5 January 2017
Emma Dunlop may look like a typical 31-year-old, but she's facing the battle of her life - advanced melanoma.
In February 2014 Emma spotted a freckle inside her hairline that was turning pink on the bottom. She had it examined by her doctors, and it was removed that day. It came back as melanoma, the most deadly form of skin cancer.
Emma underwent surgery on her head and lymph nodes to remove the melanoma and was given the all clear. She continued to have scans every three months.
In September 2015, Emma was married in Koh Samui, Thailand at a beautiful beach-side wedding. After her honeymoon, Emma's oncologist advised that her melanoma had spread to her lungs, and she was put on immunotherapy treatment.
Immunotherapy works by stimulating the body's immune system to fight the cancer. Less than a decade ago, advanced melanoma was treated with chemotherapy and had very little success. Thanks to medical research, today a range of treatments provide hope where before there was little. In a recent clinical trial at Melanoma Institute Australia (MIA), researchers have made a major breakthrough by tripling the life expectancy for some advanced melanoma patients. However many others are not responding to new treatments and so further research is vital.
Emma has been on immunotherapy for a year now, and has seen considerable shrinkage in the lesions on her lungs. Unfortunately though, Emma experienced lots of side-effects, with chronic nausea and exhaustion being the worst.
Newly married, Emma is concerned about her ability to have children. “You can’t conceive while undergoing immunotherapy,” says Emma.
"What gets me through is a positive attitude and knowing there are more treatments becoming available. Having a positive attitude is half the battle won.”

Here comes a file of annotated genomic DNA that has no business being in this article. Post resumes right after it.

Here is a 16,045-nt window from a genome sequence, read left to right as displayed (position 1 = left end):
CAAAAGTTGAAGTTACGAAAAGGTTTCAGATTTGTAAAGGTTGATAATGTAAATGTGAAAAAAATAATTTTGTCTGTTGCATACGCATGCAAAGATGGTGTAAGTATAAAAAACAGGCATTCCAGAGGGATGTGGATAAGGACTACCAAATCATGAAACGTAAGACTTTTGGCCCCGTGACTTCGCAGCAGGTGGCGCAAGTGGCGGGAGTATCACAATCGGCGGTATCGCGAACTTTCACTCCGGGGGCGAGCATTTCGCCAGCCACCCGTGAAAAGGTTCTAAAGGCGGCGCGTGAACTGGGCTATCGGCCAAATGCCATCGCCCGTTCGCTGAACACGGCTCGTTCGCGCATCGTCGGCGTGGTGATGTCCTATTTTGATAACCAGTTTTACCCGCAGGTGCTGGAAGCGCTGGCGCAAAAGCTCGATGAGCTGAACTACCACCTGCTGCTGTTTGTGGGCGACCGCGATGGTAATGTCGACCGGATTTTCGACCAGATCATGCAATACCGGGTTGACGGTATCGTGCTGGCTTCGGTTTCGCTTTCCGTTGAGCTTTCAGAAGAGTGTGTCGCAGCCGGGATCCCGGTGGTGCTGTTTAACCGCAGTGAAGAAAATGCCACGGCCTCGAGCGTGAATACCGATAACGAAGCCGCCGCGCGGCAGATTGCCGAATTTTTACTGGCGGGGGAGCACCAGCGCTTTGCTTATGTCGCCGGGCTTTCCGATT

“I’m now doing everything I can to give back by participating in fund-raising events to support melanoma research regardless of my illness and how sick I feel on the day,” she says.
The best way to prevent melanoma is to protect your skin from the sun and check your skin regularly for any changes.
Every time you are out in the sun, make sure you:
- Wear a broad-brimmed hat
- Wear wrap-around sunglasses
- Wear sun-protective clothing that covers your back, shoulders, arms and legs
- Apply a broad-spectrum sunscreen with an SPF of at least 50+ every two hours and after swimming or exercise
- Seek shade, especially in the hottest part of the day
Suffering one or more blistering sunburn in childhood or adolescence more than doubles a person’s chances of developing a potentially deadly melanoma later in life, so be particularly vigilant with your children.
Emma is volunteering her time to support MIA’s annual fund-raising initiative Melanoma March, which supports life-changing melanoma research and is an opportunity for the community to unite against melanoma.
Join a Melanoma March event in one of 17 locations around Australia or “Move for Melanoma” by organising your own group activity or personal challenge to get moving in March 2017. Move for Melanoma is an easy way to support Melanoma March and raise funds for melanoma research wherever you live, however you like and whenever suits you.